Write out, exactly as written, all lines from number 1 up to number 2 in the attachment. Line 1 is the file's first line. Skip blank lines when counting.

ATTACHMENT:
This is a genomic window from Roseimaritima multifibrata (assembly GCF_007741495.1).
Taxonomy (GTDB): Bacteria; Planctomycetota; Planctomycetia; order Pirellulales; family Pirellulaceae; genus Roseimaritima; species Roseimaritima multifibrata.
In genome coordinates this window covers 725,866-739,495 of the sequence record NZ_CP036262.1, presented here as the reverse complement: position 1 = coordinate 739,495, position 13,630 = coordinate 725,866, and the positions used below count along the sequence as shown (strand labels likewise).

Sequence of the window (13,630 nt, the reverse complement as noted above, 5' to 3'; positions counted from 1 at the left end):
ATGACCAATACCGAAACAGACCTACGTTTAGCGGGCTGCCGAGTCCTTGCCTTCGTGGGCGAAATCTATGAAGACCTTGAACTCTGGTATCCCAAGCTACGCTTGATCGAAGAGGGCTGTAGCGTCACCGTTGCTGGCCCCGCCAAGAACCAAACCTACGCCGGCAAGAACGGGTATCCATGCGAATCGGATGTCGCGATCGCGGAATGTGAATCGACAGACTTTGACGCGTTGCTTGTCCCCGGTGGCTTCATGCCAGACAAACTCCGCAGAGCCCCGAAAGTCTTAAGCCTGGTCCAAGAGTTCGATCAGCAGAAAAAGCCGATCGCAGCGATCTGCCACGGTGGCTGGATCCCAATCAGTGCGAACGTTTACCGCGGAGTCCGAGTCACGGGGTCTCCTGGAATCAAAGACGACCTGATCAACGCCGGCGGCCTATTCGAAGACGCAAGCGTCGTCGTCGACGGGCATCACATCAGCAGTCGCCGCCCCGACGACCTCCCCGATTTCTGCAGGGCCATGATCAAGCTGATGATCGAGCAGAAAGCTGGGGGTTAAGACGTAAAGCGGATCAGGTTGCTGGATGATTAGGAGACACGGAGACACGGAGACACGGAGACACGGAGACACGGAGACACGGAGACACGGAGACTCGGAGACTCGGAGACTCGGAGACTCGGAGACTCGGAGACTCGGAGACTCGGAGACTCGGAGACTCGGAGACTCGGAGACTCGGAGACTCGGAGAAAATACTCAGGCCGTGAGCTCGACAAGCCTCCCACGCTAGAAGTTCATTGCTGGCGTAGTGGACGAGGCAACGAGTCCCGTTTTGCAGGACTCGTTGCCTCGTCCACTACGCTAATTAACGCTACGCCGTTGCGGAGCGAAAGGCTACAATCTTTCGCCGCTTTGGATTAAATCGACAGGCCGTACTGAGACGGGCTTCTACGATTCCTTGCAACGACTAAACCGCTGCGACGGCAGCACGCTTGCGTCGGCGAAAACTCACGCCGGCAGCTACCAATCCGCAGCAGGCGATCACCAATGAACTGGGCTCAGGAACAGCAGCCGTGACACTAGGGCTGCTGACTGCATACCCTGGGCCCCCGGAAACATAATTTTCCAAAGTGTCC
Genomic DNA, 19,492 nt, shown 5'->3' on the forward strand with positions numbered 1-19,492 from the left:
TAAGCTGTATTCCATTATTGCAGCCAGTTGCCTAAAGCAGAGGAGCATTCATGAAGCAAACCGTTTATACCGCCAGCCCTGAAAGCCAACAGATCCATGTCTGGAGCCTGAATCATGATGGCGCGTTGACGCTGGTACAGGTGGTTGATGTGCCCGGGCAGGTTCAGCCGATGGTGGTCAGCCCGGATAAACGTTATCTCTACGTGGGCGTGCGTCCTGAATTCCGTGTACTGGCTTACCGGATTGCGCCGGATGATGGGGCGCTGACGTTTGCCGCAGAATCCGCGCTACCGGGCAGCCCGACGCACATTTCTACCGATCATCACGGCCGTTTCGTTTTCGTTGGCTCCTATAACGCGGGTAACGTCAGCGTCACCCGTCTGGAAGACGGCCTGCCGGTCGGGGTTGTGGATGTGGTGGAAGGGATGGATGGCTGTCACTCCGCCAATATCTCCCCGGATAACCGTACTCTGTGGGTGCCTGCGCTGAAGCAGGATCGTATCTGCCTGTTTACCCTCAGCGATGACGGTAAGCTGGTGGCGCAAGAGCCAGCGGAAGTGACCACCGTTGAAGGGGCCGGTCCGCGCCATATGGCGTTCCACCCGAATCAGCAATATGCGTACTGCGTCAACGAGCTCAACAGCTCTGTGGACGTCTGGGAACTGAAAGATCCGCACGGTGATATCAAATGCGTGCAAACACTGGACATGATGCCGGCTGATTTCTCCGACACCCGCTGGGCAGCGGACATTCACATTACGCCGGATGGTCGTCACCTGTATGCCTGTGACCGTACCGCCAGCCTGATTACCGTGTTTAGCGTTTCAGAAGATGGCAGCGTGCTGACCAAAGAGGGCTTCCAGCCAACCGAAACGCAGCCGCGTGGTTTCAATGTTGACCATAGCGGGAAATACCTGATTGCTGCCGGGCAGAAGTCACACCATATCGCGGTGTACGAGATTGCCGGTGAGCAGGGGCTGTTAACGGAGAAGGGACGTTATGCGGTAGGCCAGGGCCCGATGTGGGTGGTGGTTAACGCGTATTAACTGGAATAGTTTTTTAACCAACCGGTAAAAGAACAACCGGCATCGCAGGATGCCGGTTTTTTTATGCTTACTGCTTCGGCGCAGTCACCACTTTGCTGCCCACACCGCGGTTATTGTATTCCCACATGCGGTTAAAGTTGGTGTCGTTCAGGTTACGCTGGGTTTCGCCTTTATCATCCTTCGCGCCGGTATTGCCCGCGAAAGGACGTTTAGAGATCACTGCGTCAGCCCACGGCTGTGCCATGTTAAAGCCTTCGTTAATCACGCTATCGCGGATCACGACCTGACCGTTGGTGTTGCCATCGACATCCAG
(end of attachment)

This is a genomic window from Roseimaritima multifibrata (assembly GCF_007741495.1).
Taxonomy (GTDB): Bacteria; Planctomycetota; Planctomycetia; order Pirellulales; family Pirellulaceae; genus Roseimaritima; species Roseimaritima multifibrata.